Senate Passes Gay Rights Bill but What Does That Mean for Your Workplace?

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Gay Rights Bill Passes Senate

If you’ve been a reader of this blog for a time, you know my opinions about equality and discrimination when it comes to people in the workplace. Basically, I’m a believer that people should be free to live and work as themselves because spending the time and effort pretending to be someone else is exhausting. Over the past couple years, I’ve written about gay rights at work, can you be fired if you are gay and my own experience as an HR professional with a transgender employee.

This topic has been an important one for me as our family lost my cousin to suicide three years ago. Zack was someone who experienced some very ugliness because of the fact that he was gay.

Just a half an hour ago, the Associated Press reported the Senate passed a gay rights bill banning workplace discrimination. It is absolutely pause to celebrate especially for friends, family and people I support in their decision to be themselves at home and work every single day.

But What Does This Bill Mean for Your Workplace?

Currently, employers can’t discriminate on the basis of the following protected classes including:

  • Age
  • Sex
  • Religion
  • Disability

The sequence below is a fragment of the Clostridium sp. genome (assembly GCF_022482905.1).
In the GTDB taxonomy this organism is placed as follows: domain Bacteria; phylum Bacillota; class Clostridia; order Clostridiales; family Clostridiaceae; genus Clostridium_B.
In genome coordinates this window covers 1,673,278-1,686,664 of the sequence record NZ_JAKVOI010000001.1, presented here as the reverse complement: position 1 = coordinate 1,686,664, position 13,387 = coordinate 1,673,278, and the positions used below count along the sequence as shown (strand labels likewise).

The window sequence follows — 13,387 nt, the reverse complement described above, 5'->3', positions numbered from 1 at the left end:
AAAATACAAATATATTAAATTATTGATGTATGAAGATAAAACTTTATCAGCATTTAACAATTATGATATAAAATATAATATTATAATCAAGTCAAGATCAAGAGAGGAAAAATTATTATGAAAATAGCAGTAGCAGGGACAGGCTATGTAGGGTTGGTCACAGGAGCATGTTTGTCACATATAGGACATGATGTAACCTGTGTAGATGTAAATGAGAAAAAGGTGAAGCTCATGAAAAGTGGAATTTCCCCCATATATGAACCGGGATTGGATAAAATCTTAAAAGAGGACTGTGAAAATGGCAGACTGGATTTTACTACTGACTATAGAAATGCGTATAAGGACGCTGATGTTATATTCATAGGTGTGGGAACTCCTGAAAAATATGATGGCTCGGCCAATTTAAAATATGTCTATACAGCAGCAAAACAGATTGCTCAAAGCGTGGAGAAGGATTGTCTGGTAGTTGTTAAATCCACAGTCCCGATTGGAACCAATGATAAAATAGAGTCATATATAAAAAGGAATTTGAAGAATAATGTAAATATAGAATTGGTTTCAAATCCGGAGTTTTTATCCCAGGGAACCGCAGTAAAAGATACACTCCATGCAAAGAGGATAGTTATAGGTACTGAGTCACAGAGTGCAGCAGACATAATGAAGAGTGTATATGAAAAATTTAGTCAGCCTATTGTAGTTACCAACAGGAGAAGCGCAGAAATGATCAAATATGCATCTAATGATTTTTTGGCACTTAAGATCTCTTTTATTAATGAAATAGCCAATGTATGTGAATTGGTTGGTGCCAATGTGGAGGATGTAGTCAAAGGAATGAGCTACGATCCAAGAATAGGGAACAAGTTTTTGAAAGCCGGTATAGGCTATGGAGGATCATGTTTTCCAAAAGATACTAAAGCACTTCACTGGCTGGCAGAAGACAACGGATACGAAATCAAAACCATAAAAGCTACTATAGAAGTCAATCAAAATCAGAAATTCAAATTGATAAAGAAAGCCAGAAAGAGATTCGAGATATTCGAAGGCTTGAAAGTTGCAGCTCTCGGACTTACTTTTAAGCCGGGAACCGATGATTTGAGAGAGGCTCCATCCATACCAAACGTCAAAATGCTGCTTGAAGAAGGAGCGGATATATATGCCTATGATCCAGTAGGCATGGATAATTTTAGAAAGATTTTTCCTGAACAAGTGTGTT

• Genetic information
  • Race/Color
  • National origin
  • Pregnancy

Sexual Orientation Law Will Protect Against Workplace Discrimination

The bill once it becomes law adds sexual orientation to the list. The bill has passed and now faces presidential consideration. This bill, however, is not yet a law. The president has ten days to sign or veto the enrolled bill. If the president vetoes the bill, it can still become a law if two-thirds of the Senate and two-thirds of the House then vote in favor of the bill. My instincts tell me that President Obama will sign the bill and it will become a law requiring employers to begin enforcing the law immediately.

Once the bill becomes law, employers will need to add sexual orientation discrimination to their employee handbooks, new hire orientation and regular training. I might even suggest that HR provides managers and team leaders with talking points for office and team meetings in addition to the company memo and your typical HR policy communication change strategy.

How do you believe the new gay rights bill will change your organization and company when it comes to human resources? 

 

 

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Comments

  1. I don’t think it will change that much. Sure they will change what is in the handbook, but as usual the powers that be will find a way around that. Where I work they are pros at getting around it. I mean why fire you when they can make conditions so unbearable for you that you quit? Genius!!!

    kimisha |
    Reply

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